Reviewing a comedy is always difficult, since if you explain what makes it funny you’re giving away the jokes and effectively spoiling the film. Reviewing something like The Big Lebowski is especially difficult, since it can be very hard to tell what it’s actually about; the plot is wildly incoherent, and there are enough weird digressions and threads that go nowhere that summarising it is near impossible. This is, of course, the point, since it’s a parody of detective stories in general and The Big Sleep in particular, and only serves to make the film even funnier.
Replacing the Philip Marlowe detective character with Jeff Bridges’ lazy, slovenly Dude, constantly drinking White Russians, is The Big Lebowski‘s stroke of comic genius. This loveable stoner only wants to get back the rug that was stolen from him, but somehow ends up involved in a conspiracy that involves kidnapping, severed toes, being threatened with a ferret, and lots of bowling. The plot is nigh incomprehensible, but, this being a Coen brothers film, it’s more about the characters than the plot at any rate. Remarkably, the Dude manages to be the only sane character in the film, having to deal with psychotic Vietnam veteran Walter (John Goodman), omniscient Texan narrator the Stranger, and John Turturro in a bizarre cameo as blisteringly insane fellow bowler The Jesus. The characters in The Big Lebowski are all well-drawn with roles for Julianne Moore, Philip Seymour Hoffman, Steve Buscemi and David Thewlis. But even the ones who only show up for a scene or two, and are guaranteed to have you in stitches, The Jesus in particular, who is practically the definition of a one scene wonder.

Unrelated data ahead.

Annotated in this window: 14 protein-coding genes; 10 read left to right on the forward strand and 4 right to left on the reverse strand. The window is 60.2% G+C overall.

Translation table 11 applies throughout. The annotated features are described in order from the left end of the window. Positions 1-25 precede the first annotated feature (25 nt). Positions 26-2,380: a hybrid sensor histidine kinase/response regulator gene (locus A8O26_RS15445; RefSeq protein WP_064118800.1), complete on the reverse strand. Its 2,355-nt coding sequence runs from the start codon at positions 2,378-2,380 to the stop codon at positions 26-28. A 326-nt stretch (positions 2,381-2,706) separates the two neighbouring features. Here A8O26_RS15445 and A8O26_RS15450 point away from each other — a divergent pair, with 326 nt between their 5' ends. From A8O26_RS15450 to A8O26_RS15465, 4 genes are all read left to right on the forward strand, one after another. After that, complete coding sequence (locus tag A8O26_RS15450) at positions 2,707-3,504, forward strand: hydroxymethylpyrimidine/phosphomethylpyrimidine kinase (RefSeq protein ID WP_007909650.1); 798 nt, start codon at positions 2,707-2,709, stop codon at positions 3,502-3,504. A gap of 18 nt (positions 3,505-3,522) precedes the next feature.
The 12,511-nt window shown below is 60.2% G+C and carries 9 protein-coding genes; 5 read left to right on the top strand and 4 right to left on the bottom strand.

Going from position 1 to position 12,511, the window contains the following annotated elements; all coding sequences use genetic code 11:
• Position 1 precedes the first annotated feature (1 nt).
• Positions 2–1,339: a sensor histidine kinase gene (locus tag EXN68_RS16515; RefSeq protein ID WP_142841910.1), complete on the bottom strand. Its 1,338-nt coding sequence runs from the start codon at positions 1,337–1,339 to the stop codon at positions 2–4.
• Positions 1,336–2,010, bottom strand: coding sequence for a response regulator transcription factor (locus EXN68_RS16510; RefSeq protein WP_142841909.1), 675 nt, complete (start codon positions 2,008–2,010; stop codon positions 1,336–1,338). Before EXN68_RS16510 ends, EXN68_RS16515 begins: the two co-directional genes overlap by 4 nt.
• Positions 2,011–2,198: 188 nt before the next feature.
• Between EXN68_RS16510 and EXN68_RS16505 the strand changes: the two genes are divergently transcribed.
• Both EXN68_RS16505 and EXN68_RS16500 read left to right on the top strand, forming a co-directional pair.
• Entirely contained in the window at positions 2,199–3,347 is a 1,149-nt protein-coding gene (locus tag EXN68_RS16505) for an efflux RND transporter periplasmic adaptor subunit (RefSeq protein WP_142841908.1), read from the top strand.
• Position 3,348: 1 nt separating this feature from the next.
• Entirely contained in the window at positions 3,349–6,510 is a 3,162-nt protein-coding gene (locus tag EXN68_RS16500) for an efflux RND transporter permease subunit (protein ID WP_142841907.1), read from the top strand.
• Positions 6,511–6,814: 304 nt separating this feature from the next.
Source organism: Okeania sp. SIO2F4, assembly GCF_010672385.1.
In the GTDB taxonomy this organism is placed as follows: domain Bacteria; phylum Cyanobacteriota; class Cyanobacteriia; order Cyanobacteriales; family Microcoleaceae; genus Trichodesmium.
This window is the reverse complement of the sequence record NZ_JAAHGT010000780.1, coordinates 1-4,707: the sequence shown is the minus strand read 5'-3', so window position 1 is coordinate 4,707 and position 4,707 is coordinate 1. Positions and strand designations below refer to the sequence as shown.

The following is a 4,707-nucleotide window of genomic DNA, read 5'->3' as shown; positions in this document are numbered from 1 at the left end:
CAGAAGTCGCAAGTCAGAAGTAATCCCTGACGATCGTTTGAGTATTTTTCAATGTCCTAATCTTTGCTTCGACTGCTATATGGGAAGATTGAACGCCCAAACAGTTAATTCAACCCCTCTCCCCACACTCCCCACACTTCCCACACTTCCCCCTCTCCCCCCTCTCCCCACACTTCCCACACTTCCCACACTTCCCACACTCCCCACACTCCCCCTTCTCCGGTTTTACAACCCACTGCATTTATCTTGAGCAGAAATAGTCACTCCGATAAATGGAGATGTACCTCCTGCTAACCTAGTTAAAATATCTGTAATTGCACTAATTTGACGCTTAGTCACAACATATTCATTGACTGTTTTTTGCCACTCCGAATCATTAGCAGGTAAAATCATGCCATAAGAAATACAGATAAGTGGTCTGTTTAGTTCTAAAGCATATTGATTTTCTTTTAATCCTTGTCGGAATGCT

The Dude is perhaps not Jeff Bridges’ best role, although that is up for debate, but he is probably the definitive Jeff Bridges character all the same, and certainly his most iconic. The Big Lebowski titular character clearly went on to inform the characterisation of, among others, Crazy Heart’s Bad Blake and True Grit’s Rooster Cogburn. It’s hard to shake the feeling that Bridges is essentially playing an exaggerated version of himself, not least because the Dude’s actual name is Jeffrey; this sense of the actor’s familiarity with the character’s outlook on life is what makes how the Dude deals with his ridiculous situation plausible. Strangely, the fact that the Dude is almost completely divorced from how the real world works is what makes him the only one able to deal with the insane conspiracy reasonably, in contrast to Walter, who is constantly flying off the handle, threatening people and destroying their property. Part of what makes the situation they get caught in so entertaining is that it’s almost entirely Walter’s fault: if the Dude wasn’t friends with him, he likely would not have ended up so deep in the conspiracy.
Quite simply, The Big Lebowski is one of those films that you simply have to see, especially if you’re a fan of stoner comedy.